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[VIRTUAL] LitFest: GABRIELLE GLASER, American Baby

Date: January 31, 2021
Time: 6:00 pm - 7:00 pm

In 1961, sixteen-year-old Margaret Erle fell in love and became pregnant. Despite Margaret’s intentions to marry her child’s father and her desperation to keep her baby boy, Margaret was coerced into signing away her parental rights. After only two brief visits, Margaret’s son vanished into an adoption agency’s hold and out of Margaret’s reach for decades to come. In AMERICAN BABY: A Mother, a Child, and the Shadow History of Adoption (Viking; On Sale: June 2, 2020; 9780735224681), New York Times bestselling author and journalist Gabrielle Glaser explores the untold story of a predatory, secret adoption system in postwar America through the dual stories of Margaret and the son she never intended to give up.

In revelatory detail AMERICAN BABY examines how the exploitative adoptive system placed children with hopeful families, fabricated stories about infants’ origins and destinations, then closed the door firmly between the parties forever. Glaser brilliantly maps the rise of the adoption business, an industry that expanded at the height of the Baby Boom on the backs of “girls in trouble” and the infertile couples determined to fit the mold of the nuclear family. She reveals how the adoption system struck unethical deals with doctors and researchers for pseudoscientific "assessments," and shamed millions of young women into surrendering their children.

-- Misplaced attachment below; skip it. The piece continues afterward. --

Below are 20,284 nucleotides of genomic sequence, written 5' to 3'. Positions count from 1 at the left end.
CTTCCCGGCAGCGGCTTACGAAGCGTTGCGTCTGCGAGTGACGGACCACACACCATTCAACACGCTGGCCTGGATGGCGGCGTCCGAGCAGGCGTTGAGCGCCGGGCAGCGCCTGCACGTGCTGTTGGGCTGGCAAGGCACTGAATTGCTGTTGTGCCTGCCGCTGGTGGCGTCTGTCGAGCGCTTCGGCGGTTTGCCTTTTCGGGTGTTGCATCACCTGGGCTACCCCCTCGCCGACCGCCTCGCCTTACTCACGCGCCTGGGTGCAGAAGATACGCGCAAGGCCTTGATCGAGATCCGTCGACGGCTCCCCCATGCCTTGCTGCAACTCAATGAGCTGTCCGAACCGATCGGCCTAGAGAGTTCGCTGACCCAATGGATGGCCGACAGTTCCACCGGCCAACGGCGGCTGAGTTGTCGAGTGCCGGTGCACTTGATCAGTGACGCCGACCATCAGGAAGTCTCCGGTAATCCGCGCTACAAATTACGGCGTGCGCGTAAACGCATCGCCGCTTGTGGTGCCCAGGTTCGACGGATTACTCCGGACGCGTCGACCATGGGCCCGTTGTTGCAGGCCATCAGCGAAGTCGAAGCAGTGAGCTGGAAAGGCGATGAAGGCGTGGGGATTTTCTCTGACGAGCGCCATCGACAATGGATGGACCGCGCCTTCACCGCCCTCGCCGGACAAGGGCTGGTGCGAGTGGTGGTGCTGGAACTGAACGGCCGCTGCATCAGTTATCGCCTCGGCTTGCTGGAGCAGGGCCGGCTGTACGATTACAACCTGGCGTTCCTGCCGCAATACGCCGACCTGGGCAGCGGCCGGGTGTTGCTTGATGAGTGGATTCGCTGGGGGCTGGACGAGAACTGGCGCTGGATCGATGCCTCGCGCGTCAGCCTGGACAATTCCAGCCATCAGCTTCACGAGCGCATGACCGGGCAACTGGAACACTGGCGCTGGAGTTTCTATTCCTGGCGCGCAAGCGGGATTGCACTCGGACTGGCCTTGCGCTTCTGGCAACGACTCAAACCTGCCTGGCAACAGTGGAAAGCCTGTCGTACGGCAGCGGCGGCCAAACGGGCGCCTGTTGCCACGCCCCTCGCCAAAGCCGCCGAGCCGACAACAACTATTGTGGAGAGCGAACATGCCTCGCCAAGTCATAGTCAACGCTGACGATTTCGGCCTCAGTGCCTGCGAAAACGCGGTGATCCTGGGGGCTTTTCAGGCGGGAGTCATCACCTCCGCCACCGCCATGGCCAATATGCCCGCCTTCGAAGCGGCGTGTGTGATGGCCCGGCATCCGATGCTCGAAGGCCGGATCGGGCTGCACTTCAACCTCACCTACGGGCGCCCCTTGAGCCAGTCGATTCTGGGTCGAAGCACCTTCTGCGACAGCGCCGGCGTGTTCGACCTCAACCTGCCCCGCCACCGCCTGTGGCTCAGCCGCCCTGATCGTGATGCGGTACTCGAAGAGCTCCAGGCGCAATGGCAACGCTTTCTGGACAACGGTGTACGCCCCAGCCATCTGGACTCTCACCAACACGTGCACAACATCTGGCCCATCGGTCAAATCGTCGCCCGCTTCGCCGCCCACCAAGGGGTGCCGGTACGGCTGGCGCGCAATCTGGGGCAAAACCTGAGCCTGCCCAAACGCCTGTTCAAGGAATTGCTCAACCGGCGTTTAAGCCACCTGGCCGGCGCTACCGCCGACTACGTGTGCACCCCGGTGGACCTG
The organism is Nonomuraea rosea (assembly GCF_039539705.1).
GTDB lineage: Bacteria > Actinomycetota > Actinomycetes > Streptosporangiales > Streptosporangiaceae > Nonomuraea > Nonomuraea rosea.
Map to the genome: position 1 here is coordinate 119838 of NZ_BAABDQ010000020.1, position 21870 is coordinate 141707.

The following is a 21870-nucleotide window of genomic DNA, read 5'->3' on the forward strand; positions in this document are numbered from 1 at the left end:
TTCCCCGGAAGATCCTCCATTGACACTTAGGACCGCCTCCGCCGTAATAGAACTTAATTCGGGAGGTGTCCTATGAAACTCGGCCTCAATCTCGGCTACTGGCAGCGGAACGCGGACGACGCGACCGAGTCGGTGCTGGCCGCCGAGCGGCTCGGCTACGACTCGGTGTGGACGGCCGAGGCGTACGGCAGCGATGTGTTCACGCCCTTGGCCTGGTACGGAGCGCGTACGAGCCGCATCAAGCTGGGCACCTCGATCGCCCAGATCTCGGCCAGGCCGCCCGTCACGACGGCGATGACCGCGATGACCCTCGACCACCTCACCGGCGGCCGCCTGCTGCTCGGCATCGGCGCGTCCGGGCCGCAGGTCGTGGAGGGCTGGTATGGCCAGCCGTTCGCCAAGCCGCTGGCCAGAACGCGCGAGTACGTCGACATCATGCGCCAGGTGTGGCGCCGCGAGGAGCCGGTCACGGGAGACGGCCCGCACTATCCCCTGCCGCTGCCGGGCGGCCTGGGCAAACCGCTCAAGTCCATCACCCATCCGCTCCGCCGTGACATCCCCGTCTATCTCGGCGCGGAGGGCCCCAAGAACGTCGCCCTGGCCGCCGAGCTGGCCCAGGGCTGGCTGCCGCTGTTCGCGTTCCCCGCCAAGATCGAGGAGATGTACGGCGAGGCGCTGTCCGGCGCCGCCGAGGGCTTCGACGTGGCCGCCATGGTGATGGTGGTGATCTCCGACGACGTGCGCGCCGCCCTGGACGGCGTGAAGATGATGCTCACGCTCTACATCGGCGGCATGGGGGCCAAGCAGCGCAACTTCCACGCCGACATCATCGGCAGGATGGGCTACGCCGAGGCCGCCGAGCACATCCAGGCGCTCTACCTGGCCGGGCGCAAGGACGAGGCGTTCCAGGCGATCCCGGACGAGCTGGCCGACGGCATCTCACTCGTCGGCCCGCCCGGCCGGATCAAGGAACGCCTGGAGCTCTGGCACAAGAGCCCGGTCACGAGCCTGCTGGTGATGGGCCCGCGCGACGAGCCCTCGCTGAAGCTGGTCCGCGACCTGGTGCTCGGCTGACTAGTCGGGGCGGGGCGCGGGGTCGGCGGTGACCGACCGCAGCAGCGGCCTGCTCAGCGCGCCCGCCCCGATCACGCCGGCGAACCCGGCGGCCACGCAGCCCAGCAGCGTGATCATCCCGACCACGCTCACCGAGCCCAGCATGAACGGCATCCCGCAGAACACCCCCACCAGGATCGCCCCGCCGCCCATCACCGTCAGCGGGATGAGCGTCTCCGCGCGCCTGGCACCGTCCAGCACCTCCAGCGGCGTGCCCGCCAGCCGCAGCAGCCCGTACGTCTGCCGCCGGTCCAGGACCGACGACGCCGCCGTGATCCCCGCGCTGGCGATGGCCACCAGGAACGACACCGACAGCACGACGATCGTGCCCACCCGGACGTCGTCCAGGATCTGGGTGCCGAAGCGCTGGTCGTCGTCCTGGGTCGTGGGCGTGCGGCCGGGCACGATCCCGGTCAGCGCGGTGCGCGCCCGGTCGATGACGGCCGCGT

Glaser demonstrates the obstacles millions of young women faced — through their forced stays in maternity homes, to their coerced surrender of wanted children, and the closed records that made it virtually impossible to reconnect with them even decades later. Using years of research and collected interviews with more than one hundred birth mothers and adoptees, Glaser discusses:

  • The pseudoscientific, government-funded experiments behind guaranteeing parents ‘blue-ribbon babies’ including largely unknown “Induced Crying” studies in which scientists shot rubber bands at the feet of newborn babies in the custody of adoption agencies to measure their cries. The ones who cried the loudest were deemed the most intelligent.
  • The widespread practice of using children surrendered for adoption as “human dolls” for home economics students learning to become mothers.
  • What women had to endure in the maternity homes, where they were denied agency to their own bodies.
  • How open adoption is the rule today, but the identities of many who were adopted or who surrendered a child in the postwar decades are locked in sealed files to this day.

Sunday, January 31 | 6 - 7 pm 
Talk Only: $10
Talk and Curbside Book Pick Up: $36
Talk and USPS Book Delivery: $39.50